Today’s influencer marketing landscape is anything but simple. When tasked with building out an influencer strategy, do you try to pay a celebrity to post about your brand, explore ways to partner with bloggers who write about your industry, or develop a system for encouraging hundreds of your most influential customers to spread the word about your company?

The short answer is, all of the above, and more.

Marketers often have a very narrow definition of “influencer.” They see influencers as synonymous with celebrities, or bloggers, or happy customers who have sway over their smaller networks. While all of these definitions are accurate, this limited understanding can lead to incomplete influencer marketing approaches.

Before developing an influencer strategy, marketers must first understand the six types of groups that together make up what I like to call an integrated influencer marketing mix.


Celebrity athletes, actors or artists are all considered mega-influencers. What defines this group—and each of the groups below—is not reach or engagement, but rather the influencer’s motivations and behaviors. Mega-influencers earn their primary income through the work that has made them celebrities, but given their influence over millions of fans, they often explore paid influencer relationships with brands.

Generally, mega-influencers are expensive. While celebrities like Kim Kardashian can charge $250k per post, even lesser known mega-influencers can charge tens if not hundreds of thousands of dollars.

If you want to light up a product launch or brand awareness push, a one-off campaign with a mega-influencer could get you the impressions you’re looking for—as long as you have the cash to make it happen.


Bloggers or creators who have large spheres of influence, and whose primary means of income is through influencer posts, fall into the macro-influencer category. While not as expensive as mega-influencers, macro-influencers still require significant compensation. For instance, Digiday reported that an Instagram post with a macro-influencer can cost $1000 per 100,000 followers.

If you have the same goals of gaining significant visibility for a product launch or brand awareness campaign, but you’re missing the million dollar budget, a macro-influencer might be the best fit for your brand.


This group consists of everyday consumers who have relevant influence amongst their friends and family, but do not make a living through paid social posts. Some micro-influencers are not aware of how influential they are, while others are keenly aware of their influence and aspire to become a macro-influencer.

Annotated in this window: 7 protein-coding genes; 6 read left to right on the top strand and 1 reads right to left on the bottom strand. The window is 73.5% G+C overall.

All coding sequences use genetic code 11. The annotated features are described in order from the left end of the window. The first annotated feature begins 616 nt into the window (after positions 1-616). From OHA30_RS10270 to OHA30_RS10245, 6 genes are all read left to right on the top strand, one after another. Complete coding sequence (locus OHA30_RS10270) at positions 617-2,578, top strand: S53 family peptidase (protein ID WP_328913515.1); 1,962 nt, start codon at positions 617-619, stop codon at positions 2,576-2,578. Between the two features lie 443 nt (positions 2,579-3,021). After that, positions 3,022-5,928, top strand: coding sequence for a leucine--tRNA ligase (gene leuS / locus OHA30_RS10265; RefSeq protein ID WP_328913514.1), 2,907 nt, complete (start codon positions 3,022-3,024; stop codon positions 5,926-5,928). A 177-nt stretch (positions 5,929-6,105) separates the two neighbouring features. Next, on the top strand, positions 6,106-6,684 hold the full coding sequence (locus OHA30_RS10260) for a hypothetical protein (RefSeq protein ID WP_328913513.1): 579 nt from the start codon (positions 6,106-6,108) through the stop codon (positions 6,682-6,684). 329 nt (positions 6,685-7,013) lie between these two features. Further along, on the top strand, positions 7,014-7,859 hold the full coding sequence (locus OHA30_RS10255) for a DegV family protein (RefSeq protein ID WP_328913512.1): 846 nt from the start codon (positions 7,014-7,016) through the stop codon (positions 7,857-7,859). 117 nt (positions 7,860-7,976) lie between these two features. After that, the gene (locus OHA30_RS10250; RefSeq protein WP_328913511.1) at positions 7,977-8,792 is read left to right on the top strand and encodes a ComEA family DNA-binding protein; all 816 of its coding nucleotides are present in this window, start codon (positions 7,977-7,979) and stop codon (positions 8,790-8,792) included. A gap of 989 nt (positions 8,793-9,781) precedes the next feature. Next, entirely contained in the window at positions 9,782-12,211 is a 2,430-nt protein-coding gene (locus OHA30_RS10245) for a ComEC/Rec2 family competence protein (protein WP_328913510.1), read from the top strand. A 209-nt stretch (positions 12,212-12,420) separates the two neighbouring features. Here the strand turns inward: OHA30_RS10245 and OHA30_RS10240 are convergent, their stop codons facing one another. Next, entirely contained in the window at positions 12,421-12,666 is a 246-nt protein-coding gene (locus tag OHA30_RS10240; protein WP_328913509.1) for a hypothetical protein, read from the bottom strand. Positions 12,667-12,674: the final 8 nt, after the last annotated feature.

Unlike mega- and macro- influencers, which generally require significant sums of money in order to post, micro-influencers can be are incentivized by brand VIP treatment. Consider offering them entry into exclusive rewards communities, or brand swag to encourage them to post.

If you want to move past impressions and to drive conversions on any number of business objectives—product purchases, survey completions, or customer acquisition, to name a few— then micro-influencers are right for you. Research shows that this group can be the most effective in terms of driving these types of activities.


The primary difference between advocates and micro-influencers is their sway over friends and family. Both are passionate about the brand and active in making recommendations. But micro-influencers have consistent success driving conversions from their activity, whereas advocates have little influence amongst their friends and family.

Still, advocates are an important group to nurture. Over time, the amount of influence that advocates have over their networks can increase. Also, if advocates create great content on social, you might have opportunities to reuse that content, or promote it via paid amplification.

If you’re putting in place a micro-influencer strategy, consider using many of the same incentives to activate advocates that you are for micro-influencers.


Referrers are similar to advocates, with the critical difference that they are less enthusiastic about making recommendations. For instance, a referrer might not proactively talk about a brand’s product or service, but if a close friend or family remember asks them for a recommendation, they will refer them to the brand.

When developing an influencer marketing strategy, consider putting in place programs to turn these referrers into advocates.

For instance, you could set up a social monitoring program that looks for when people ask for product recommendations, and someone responds with your brand. You could then reach out to that person to see if she wants to become part of their advocate network, or other programs that could help them build more brand affinity, and turn them into an advocate or micro-influencer.


Loyalists are the people who love your brand, but are not willing to share. While it might be tempting to simply dismiss this group, loyalists can still offer incredible value through items like survey engagement and product feedback.

If you consistently reach out to loyalists for their feedback on products or services, and consider offering them some of the same perks that you offer micro-influencers, you could find that these people move up the influencer chain and become a referrer or advocate.

Each of these six groups can help take your influencer marketing to the next level. If you are just beginning to put together an influencer marketing strategy, our hope is that you take each of these groups into serious consideration. If you are currently running an influencer marketing program but haven’t evaluated one of these groups, there’s no time like the present to do so.

Read more: Combating Fake Followers in Influencer Marketing